Published: Jun 28, 2014
By John Gever, Deputy Managing Editor, MedPage Today
Stimulants in ADHD Increase Cardio Risks
According to a study in the Journal of Child and Adolescent Psychopharmacology, Søren Dalsgaard, MD, PhD. and colleagues reported that Danish children taking stimulant drugs for attention deficit-hyperactivity disorder (ADHD) had double the risk for cardiovascular problems compared with other ADHD kids. However, the risk was very low (well under 1% per person-year); and this risk paradoxically disappeared in those on highest doses.
According to Dr. Harold Levinson, this low risk is important to detect and treat when present. However, it is crucial to realize that the risks of non-treatment is far higher than treatment. Since the cardiovascular risk disappears in ADHD with higher doses of stimulants, or possibly increases with lowering doses, it’s possible that this risk may be minimized by maintaining stable dose when possible.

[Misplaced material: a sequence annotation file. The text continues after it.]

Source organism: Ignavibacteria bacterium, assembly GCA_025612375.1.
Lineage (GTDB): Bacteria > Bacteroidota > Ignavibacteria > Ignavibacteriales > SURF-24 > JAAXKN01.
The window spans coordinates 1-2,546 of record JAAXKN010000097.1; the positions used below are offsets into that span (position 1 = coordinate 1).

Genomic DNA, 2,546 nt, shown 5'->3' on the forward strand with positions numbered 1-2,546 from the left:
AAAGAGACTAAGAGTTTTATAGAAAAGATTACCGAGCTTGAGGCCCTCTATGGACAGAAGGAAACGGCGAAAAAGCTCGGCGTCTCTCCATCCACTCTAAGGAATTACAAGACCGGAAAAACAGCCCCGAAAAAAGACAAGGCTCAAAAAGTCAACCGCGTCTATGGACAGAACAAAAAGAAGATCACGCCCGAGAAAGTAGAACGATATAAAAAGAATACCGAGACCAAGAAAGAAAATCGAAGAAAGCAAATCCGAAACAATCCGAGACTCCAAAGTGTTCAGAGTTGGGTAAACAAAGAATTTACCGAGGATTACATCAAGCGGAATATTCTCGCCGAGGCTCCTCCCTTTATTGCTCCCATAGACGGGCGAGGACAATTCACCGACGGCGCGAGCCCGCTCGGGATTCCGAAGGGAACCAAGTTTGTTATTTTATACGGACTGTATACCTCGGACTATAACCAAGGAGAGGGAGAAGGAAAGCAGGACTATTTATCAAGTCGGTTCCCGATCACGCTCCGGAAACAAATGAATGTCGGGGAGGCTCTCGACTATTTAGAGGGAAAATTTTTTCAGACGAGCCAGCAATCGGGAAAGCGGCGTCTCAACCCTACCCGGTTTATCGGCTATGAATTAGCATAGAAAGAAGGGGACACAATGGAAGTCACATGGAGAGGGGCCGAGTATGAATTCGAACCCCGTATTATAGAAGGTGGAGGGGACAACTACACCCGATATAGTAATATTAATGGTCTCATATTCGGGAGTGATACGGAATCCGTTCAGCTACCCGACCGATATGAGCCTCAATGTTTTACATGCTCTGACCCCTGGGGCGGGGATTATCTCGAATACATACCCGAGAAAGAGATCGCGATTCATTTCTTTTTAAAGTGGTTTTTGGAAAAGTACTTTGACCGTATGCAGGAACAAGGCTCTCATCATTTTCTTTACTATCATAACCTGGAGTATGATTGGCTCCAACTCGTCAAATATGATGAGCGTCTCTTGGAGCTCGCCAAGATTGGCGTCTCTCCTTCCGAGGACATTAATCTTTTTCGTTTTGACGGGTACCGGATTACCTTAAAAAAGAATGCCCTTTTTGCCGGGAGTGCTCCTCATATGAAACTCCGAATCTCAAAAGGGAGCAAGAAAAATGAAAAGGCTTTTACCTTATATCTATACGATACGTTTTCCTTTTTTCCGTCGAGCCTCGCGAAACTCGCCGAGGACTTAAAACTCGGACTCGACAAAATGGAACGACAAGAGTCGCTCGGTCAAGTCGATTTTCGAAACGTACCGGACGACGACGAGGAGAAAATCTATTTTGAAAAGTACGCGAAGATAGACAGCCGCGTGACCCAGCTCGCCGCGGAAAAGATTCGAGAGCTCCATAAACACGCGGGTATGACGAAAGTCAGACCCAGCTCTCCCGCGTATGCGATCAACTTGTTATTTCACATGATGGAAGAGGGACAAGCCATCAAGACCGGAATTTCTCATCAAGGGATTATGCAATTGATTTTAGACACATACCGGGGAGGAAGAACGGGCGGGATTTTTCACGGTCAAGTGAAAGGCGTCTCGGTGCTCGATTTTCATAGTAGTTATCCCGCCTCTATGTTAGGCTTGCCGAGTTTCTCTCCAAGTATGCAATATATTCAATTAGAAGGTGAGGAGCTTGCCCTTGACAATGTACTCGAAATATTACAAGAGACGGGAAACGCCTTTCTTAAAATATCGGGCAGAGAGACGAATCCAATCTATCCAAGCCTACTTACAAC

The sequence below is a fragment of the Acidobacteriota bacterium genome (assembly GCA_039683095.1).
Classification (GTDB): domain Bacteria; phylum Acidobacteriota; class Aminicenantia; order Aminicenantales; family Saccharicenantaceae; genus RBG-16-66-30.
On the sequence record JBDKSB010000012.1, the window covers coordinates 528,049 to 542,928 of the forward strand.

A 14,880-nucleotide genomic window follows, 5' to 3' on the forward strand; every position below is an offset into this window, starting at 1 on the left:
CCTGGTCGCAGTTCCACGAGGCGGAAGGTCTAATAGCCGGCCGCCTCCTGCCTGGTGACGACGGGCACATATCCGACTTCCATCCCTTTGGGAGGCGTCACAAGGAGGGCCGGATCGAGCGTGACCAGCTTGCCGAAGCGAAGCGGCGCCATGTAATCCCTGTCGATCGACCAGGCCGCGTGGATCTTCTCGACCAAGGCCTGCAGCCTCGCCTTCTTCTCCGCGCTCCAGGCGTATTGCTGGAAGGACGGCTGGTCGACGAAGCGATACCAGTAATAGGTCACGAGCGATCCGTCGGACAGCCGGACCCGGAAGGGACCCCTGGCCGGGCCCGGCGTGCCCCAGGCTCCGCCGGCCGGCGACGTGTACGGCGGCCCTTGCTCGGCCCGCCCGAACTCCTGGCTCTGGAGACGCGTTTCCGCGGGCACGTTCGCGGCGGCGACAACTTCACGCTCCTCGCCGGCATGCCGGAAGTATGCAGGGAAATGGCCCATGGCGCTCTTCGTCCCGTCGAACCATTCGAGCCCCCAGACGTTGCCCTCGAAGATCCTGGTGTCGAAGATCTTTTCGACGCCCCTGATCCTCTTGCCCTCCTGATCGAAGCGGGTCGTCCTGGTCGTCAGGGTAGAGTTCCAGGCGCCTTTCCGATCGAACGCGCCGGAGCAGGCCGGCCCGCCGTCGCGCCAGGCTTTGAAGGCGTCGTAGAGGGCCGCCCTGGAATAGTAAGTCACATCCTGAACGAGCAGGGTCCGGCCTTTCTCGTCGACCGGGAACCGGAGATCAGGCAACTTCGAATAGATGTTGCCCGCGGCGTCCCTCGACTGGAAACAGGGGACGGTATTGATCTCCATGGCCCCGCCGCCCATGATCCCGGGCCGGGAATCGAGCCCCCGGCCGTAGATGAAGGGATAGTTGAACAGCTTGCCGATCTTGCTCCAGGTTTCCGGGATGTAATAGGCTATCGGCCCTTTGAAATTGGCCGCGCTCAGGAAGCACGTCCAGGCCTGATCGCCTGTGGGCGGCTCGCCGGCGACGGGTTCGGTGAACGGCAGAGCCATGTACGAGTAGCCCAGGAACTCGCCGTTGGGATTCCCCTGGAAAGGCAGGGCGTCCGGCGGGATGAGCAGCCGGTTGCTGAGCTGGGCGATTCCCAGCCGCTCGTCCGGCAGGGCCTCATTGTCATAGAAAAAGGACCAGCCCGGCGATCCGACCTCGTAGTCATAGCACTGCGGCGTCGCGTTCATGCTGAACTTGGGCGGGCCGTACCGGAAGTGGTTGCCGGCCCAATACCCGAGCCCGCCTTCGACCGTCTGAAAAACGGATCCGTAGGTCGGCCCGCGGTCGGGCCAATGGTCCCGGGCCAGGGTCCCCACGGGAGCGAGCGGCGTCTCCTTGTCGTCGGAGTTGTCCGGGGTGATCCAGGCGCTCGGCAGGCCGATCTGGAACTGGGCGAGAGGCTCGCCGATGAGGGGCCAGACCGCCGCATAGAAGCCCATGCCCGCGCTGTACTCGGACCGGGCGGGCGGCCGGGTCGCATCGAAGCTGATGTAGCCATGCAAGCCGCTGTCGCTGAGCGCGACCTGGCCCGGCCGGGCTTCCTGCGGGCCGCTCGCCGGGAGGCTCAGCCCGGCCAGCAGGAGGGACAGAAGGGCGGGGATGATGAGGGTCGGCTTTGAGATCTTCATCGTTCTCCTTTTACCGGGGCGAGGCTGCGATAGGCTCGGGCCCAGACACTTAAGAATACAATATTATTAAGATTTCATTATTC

About Harold Levinson, M.D.:
Formerly Clinical Associate Professor of Psychiatry at New York University Medical Center, Dr. Harold Levinson is currently Director of the Levinson Medical Center for Learning Disabilities in Long Island, New York. He is a well-known neuropsychiatrist, clinical researcher and author. For more information, call 1(800)334-7323 or visit: http://www.dyslexiaonline.com.
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